Last night, Nikolic has won the first round of Serbia's presidential election. Nikolic appeared to have won about 39%, while the more pro-European president, Boris Tadic, had 35%, the electoral commission said. Nikolic said his Radical Party "could not be stopped now." Tadic said he was "certain of victory in the run-off." One of the main issues facing the new president will be Serbia's breakaway province of Kosovo, whose majority ethnic Albanian population is expected to declare independence in the near future, the BBC's Nick Hawton in Belgrade says.
A remarkable guest in Nikolic' campaign is nobody but Marija Šerifović, winner of last year's Eurovision Song Contest on behalf of Serbia. It's not the first time a Eurovision Song Contest winner backs a presidential candidate so short after victory. In 2004, Eurovision Song Contest winner Ruslana strongly backed Viktor Yushchenko and the declared 'Orange Revolution', which would ultimately lead to the peaceful recognition of Yushchenko's electoral victory. The positive spirit that followed could easily be sensed in the theme of the 2005 Eurovision Song Contest, Awakening.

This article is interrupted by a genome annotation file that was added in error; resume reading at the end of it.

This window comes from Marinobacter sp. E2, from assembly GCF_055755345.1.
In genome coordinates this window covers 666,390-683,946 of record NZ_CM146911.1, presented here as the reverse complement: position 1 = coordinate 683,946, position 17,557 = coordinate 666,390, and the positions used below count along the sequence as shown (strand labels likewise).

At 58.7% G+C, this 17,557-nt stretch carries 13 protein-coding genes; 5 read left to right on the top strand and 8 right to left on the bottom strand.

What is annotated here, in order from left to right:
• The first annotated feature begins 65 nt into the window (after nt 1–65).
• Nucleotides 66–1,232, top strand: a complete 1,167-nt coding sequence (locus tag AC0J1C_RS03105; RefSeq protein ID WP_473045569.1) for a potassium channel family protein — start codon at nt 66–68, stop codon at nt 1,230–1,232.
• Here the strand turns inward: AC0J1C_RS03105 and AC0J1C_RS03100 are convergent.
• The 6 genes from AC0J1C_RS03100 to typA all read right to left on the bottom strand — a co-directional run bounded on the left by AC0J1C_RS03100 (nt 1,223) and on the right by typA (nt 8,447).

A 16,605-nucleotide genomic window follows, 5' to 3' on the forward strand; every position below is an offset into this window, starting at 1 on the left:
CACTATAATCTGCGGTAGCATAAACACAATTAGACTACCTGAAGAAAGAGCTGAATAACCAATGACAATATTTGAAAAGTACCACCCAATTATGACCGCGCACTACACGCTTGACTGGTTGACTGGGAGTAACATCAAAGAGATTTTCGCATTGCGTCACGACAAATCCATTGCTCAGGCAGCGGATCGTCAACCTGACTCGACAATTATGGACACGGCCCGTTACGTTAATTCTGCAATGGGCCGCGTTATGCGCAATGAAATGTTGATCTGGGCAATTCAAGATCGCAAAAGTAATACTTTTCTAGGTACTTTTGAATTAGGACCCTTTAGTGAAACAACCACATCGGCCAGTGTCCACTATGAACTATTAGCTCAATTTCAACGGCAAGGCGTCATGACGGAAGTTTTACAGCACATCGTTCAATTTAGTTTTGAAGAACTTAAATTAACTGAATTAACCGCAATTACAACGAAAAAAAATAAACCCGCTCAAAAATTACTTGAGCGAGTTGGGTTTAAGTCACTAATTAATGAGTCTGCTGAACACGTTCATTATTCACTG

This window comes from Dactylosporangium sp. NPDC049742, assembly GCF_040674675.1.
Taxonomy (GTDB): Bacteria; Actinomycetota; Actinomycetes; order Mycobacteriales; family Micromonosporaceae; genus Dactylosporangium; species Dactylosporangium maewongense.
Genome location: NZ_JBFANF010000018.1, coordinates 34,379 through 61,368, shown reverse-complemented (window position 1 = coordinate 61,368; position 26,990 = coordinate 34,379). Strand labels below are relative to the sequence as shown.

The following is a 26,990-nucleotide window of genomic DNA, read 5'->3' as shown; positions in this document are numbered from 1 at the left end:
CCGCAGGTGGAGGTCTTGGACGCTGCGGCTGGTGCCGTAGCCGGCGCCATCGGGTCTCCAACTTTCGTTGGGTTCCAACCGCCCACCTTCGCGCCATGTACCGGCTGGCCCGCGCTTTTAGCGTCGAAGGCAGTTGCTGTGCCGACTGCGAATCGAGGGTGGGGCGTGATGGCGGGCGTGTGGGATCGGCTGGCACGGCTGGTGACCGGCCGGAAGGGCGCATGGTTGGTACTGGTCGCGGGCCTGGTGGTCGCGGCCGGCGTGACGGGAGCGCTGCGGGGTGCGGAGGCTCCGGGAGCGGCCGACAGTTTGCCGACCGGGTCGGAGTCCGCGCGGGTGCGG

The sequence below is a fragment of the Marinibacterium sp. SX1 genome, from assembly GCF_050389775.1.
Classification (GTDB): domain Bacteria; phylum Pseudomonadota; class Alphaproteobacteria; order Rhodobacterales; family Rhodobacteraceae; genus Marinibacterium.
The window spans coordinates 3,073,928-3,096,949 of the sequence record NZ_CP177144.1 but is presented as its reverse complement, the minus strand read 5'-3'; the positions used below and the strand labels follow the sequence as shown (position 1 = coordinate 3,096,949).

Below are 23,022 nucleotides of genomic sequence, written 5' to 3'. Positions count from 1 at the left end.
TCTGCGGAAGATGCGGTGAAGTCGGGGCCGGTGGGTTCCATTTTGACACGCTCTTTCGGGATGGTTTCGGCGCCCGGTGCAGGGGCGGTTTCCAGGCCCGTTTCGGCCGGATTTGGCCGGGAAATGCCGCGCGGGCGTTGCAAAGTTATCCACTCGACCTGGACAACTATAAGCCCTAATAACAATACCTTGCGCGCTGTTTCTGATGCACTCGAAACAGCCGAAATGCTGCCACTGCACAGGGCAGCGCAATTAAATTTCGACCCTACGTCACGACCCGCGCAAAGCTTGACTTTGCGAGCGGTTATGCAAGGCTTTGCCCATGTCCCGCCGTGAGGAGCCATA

"The Eurovision Song Contest is a non-political event, and that's the way it should stay, but who the winner supports after the contest, is not a matter for us," comments Bjørn Erichsen, Director of Eurovision TV. "However, political stability is an important condition to organize any large-scale event, also for the Eurovision Song Contest. We share our hope with the international community that the issues around Kosovo will be solved diplomatically," he adds.